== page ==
Allow All Cookies

Manage Consent Preferences

Strictly Necessary Cookies - Always Active

We do not allow you to opt-out of our certain cookies, as they are necessary to ensure the proper functioning of our website (such as prompting our cookie banner and remembering your privacy choices) and/or to monitor site performance. These cookies are not used in a way that constitutes a “sale” of your data under the CCPA. You can set your browser to block or alert you about these cookies, but some parts of the site will not work as intended if you do so. You can usually find these settings in the Options or Preferences menu of your browser. Visit www.allaboutcookies.org to learn more.

Sale of Personal Data, Targeting & Social Media Cookies

Under the California Consumer Privacy Act, you have the right to opt-out of the sale of your personal information to third parties. These cookies collect information for analytics and to personalize your experience with targeted ads. You may exercise your right to opt out of the sale of personal information by using this toggle switch. If you opt out we will not be able to offer you personalised ads and will not hand over your personal information to any third parties. Additionally, you may contact our legal department for further clarification about your rights as a California consumer by using this Exercise My Rights link

If you have enabled privacy controls on your browser (such as a plugin), we have to take that as a valid request to opt-out. Therefore we would not be able to track your activity through the web. This may affect our ability to personalize ads according to your preferences.

Targeting cookies may be set through our site by our advertising partners. They may be used by those companies to build a profile of your interests and show you relevant adverts on other sites. They do not store directly personal information, but are based on uniquely identifying your browser and internet device. If you do not allow these cookies, you will experience less targeted advertising.

Social media cookies are set by a range of social media services that we have added to the site to enable you to share our content with your friends and networks. They are capable of tracking your browser across other sites and building up a profile of your interests. This may impact the content and messages you see on other websites you visit. If you do not allow these cookies you may not be able to use or see these sharing tools.

If you want to opt out of all of our lead reports and lists, please submit a privacy request at our Do Not Sell page.

Save Settings
Cookie Preferences Cookie List

Cookie List

A cookie is a small piece of data (text file) that a website – when visited by a user – asks your browser to store on your device in order to remember information about you, such as your language preference or login information. Those cookies are set by us and called first-party cookies. We also use third-party cookies – which are cookies from a domain different than the domain of the website you are visiting – for our advertising and marketing efforts. More specifically, we use cookies and other tracking technologies for the following purposes:

Strictly Necessary Cookies

We do not allow you to opt-out of our certain cookies, as they are necessary to ensure the proper functioning of our website (such as prompting our cookie banner and remembering your privacy choices) and/or to monitor site performance. These cookies are not used in a way that constitutes a “sale” of your data under the CCPA. You can set your browser to block or alert you about these cookies, but some parts of the site will not work as intended if you do so. You can usually find these settings in the Options or Preferences menu of your browser. Visit www.allaboutcookies.org to learn more.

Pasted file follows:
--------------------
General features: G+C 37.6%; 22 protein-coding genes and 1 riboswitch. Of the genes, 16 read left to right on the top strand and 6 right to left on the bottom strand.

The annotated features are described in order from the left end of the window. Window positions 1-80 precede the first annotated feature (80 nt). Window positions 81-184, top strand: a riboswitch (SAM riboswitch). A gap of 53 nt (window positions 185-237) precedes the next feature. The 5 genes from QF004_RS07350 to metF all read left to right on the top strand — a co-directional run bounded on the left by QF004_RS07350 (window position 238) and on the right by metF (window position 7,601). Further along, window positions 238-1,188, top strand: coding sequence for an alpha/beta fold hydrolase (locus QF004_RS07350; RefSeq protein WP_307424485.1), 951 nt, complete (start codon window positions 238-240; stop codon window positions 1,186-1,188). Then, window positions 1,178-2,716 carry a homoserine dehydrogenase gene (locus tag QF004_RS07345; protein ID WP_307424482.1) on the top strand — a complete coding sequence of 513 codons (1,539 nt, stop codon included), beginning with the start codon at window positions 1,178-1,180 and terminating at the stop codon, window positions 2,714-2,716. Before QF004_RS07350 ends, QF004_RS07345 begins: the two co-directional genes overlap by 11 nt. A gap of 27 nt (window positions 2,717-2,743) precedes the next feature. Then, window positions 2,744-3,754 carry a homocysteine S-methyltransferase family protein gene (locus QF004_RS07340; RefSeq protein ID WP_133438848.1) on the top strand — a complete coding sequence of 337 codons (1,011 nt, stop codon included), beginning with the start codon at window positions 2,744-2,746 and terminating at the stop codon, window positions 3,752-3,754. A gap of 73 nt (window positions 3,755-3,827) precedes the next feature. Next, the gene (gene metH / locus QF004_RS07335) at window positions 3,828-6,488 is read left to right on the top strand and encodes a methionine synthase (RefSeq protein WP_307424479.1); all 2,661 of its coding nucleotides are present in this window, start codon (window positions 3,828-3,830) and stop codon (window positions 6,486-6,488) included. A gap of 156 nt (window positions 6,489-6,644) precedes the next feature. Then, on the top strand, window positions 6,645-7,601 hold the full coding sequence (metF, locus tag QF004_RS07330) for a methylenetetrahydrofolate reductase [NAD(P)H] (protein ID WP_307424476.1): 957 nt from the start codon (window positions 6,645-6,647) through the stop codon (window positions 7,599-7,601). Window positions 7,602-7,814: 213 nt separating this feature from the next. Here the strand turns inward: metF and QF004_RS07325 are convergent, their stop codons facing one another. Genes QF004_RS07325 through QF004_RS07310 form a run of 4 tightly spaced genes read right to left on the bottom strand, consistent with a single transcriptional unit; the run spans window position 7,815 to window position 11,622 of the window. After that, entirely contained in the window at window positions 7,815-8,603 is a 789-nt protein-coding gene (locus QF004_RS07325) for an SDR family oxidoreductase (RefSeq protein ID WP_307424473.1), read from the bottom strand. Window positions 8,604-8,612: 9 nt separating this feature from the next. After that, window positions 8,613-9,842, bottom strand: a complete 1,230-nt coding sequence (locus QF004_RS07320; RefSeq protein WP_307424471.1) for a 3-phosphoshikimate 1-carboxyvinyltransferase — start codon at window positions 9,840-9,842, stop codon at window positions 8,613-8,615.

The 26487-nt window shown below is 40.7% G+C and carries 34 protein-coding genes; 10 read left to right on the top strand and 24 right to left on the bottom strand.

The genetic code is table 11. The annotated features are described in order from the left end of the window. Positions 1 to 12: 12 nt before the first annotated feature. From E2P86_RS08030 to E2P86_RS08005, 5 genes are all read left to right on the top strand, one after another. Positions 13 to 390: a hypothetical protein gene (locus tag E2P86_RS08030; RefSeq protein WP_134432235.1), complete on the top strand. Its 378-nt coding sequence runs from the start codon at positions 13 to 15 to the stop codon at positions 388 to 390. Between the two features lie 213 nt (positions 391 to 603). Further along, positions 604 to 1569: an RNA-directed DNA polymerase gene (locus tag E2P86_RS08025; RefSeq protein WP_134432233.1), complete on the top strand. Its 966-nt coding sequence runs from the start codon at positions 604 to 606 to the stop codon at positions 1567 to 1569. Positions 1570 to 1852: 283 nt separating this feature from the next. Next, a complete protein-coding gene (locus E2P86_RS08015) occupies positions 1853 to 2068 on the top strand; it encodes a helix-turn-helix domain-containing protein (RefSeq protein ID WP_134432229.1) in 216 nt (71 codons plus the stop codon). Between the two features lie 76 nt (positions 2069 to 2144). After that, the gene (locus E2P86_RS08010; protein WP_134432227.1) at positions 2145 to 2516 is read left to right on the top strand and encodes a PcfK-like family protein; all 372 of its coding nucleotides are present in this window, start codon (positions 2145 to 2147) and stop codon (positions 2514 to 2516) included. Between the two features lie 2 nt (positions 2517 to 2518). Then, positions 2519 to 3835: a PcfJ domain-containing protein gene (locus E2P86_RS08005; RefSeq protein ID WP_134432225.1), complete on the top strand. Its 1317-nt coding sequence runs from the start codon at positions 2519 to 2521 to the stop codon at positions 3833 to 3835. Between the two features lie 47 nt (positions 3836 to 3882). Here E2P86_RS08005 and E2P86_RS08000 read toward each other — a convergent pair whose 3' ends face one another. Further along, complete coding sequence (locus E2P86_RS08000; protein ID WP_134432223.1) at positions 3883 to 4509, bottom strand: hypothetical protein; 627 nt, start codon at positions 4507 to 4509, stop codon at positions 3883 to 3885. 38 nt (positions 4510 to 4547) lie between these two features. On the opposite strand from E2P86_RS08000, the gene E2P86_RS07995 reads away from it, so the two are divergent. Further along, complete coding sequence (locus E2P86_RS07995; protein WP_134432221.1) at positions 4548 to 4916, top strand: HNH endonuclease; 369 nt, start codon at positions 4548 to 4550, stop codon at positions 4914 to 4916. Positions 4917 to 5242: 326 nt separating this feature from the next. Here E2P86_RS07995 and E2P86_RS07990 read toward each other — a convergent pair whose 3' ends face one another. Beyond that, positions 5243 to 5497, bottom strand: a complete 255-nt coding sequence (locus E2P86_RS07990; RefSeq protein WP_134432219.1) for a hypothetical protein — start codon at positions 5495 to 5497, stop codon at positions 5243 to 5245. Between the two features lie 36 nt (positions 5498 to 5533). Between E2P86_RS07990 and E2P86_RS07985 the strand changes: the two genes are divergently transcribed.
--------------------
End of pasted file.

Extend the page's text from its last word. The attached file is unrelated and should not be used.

Functional Cookies

We do not allow you to opt-out of our certain cookies, as they are necessary to ensure the proper functioning of our website (such as prompting our cookie banner and remembering your privacy choices) and/or to monitor site performance. These cookies are not used in a way that constitutes a “sale” of your data under the CCPA. You can set your browser to block or alert you about these cookies, but some parts of the site will not work as intended if you do so. You can usually find these settings in the Options or Preferences menu of your browser. Visit www.allaboutcookies.org to learn more.

Performance Cookies

We do not allow you to opt-out of our certain cookies, as they are necessary to ensure the proper functioning of our website (such as prompting our cookie banner and remembering your privacy choices) and/or to monitor site performance. These cookies are not used in a way that constitutes a “sale” of your data under the CCPA. You can set your browser to block or alert you about these cookies, but some parts of the site will not work as intended if you do so. You can usually find these settings in the Options or Preferences menu of your browser. Visit www.allaboutcookies.org to learn more.

Sale of Personal Data

We also use cookies to personalize your experience on our websites, including by determining the most relevant content and advertisements to show you, and to monitor site traffic and performance, so that we may improve our websites and your experience. You may opt out of our use of such cookies (and the associated “sale” of your Personal Information) by using this toggle switch. You will still see some advertising, regardless of your selection. Because we do not track you across different devices, browsers and GEMG properties, your selection will take effect only on this browser, this device and this website.

Social Media Cookies

We also use cookies to personalize your experience on our websites, including by determining the most relevant content and advertisements to show you, and to monitor site traffic and performance, so that we may improve our websites and your experience. You may opt out of our use of such cookies (and the associated “sale” of your Personal Information) by using this toggle switch. You will still see some advertising, regardless of your selection. Because we do not track you across different devices, browsers and GEMG properties, your selection will take effect only on this browser, this device and this website.

Targeting Cookies

We also use cookies to personalize your experience on our websites, including by determining the most relevant content and advertisements to show you, and to monitor site traffic and performance, so that we may improve our websites and your experience. You may opt out of our use of such cookies (and the associated “sale” of your Personal Information) by using this toggle switch. You will still see some advertising, regardless of your selection. Because we do not track you across different devices, browsers and GEMG properties, your selection will take effect only on this browser, this device and this website.